Ten Cool Facts About Hemp From the NoCo Expo—Did you have an acquaintance in college who spent hours telling you all the cool facts about hemp that “the man” would not allow to become mainstream because reasons?  That person is mainstream now.

Peak Auto? These Charts Point to Industry, U.S. Economy Concerns—We may be “over auto-ed” as a country.  The implications for the economy are fairly dramatic.

The Couple who Coaxed 300 Acres of Barren Farmland Back into Lush Forest—It’s only 300 acres, but it is also only two people.  We have the tools to make the world a better place.  Let’s get cracking.


Friday Linkage 12/2/2016

It’s December.  The snowpack is slow to build—damn you climate change—but there is hope that by the holidays lots of terrain in the mountains will be open for skiing and riding.  We still live in Trumplandia.  However, it is important to remember that there are still many good things in this world to celebrate amidst the doom and gloom.  It is also critically important to remember that we need to fight the agenda of man who got over two million fewer votes than his opponent and a man from Wisconsin who wants to roll back the safety net to resemble some sort of Ayn Rand wet dream.

On to the links…

Under Trump, NASA May Turn a Blind Eye to Climate Change—The thing that scares me the most about the next few years is that there is going to a chilling effect on scientific inquiry through the executive and legislative branches use of their budgeting and bullying powers.  The House may not end up holding hearings on Trump’s many conflicts of interest, but I am almost certain that scientists will be dragged before committees to testify about science by people with no knowledge of science.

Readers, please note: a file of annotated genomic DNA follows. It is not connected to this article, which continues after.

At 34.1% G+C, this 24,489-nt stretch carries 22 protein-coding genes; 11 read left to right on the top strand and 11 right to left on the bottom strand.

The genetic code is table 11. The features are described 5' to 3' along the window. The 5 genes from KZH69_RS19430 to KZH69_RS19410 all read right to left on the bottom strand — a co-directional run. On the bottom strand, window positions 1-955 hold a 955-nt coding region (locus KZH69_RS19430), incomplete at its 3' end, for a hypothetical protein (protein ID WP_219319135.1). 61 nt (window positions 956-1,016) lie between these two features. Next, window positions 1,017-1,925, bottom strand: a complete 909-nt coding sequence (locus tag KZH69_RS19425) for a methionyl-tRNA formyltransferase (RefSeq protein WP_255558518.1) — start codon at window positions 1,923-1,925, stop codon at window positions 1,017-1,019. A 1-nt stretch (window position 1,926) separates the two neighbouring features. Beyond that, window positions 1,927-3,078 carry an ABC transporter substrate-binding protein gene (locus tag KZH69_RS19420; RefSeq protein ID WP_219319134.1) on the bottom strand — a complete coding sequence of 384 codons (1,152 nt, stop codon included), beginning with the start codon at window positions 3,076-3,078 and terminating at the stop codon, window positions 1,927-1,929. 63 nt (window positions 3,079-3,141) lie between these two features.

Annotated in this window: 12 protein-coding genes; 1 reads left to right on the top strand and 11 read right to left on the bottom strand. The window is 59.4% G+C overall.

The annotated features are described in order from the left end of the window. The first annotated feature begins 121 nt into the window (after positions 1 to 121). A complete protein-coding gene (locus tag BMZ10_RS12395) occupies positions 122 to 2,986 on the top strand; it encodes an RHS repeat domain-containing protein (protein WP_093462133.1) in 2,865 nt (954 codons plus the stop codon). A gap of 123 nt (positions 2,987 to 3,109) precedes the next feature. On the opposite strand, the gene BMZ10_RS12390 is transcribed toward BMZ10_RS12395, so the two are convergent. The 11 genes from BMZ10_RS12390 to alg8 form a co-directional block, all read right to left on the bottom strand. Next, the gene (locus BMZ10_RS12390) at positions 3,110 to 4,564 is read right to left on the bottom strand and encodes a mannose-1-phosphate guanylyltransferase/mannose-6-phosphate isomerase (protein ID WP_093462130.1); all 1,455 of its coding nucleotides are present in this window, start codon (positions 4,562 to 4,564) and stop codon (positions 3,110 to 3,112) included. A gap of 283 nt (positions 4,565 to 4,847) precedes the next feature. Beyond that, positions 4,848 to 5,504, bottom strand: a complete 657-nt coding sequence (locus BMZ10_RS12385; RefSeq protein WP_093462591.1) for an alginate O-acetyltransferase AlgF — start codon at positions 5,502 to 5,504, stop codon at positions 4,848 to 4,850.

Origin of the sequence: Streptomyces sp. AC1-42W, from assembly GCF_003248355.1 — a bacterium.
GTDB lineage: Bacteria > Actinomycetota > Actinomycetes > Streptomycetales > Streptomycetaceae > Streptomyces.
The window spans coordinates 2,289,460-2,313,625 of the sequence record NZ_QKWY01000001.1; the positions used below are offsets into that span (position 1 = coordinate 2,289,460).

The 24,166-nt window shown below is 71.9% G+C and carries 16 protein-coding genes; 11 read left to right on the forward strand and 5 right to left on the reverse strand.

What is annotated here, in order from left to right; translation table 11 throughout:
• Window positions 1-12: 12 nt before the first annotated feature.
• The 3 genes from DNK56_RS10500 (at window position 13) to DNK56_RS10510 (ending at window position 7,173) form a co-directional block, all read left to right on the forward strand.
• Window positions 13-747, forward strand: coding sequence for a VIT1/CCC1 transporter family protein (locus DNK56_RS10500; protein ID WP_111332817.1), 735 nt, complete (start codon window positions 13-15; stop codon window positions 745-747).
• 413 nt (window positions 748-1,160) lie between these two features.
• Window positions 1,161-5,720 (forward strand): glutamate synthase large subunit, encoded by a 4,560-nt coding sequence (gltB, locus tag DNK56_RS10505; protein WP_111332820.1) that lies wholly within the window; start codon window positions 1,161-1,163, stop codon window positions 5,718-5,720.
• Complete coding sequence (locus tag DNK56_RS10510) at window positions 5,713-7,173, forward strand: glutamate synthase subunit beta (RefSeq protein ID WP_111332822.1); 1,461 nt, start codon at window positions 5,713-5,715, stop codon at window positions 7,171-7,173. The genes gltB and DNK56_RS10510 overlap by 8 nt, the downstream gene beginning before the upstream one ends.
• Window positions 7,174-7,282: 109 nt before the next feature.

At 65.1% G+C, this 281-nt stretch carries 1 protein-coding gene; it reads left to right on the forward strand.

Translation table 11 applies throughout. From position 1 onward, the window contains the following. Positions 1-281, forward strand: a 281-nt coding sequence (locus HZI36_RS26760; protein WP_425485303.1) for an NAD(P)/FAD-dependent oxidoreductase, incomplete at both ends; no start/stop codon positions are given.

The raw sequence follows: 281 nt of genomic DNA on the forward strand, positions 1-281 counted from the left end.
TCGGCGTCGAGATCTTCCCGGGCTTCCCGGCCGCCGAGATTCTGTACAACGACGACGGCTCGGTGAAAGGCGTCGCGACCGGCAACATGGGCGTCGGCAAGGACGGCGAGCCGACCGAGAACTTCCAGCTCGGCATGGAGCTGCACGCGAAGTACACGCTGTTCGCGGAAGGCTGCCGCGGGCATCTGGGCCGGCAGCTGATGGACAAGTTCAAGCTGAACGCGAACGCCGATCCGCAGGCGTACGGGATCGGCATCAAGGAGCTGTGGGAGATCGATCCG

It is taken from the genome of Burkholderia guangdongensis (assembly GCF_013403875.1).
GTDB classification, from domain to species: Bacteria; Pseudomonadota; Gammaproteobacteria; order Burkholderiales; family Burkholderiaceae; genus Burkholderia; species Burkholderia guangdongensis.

Outdoor Industry will be Added to the Calculus of the US GDP—Inclusion in this calculation will allow for the outdoor industry to make the same claims to job creation at the national level like other industries.  It is a major win because it gives the industry additional clout when lobbying for legislation.

These 6 Unexpected Countries Are Going Renewable—Despite what happens in the United States over the course of the next two years—I am hoping for some electoral retribution related to an extreme right wing agenda spearheaded by Paul Ryan—the world is moving forward with a clean energy revolution.

What Happened To Germany’s Energy Transformation?—The answer is…nothing.  It is happening.  It just happens to be maturing as would be expected.  In 2015 the entire country generated more than 31% of its electricity from renewables and policies are in place to get to 45% by the middle of the next decade.  Even if growth stops it is not like solar panels and wind turbines stop producing clean electricity.  The demand destruction for fossil fuels has already occurred.

Yet Another Country, and Two Huge Utilities, Finished with Coal—Here is why coal is dead.  No one wants to use the stuff except for ass clowns like Don Blankenship…oh wait, he’s just a convicted criminal living in a hilltop mansion now instead of a coal company baron.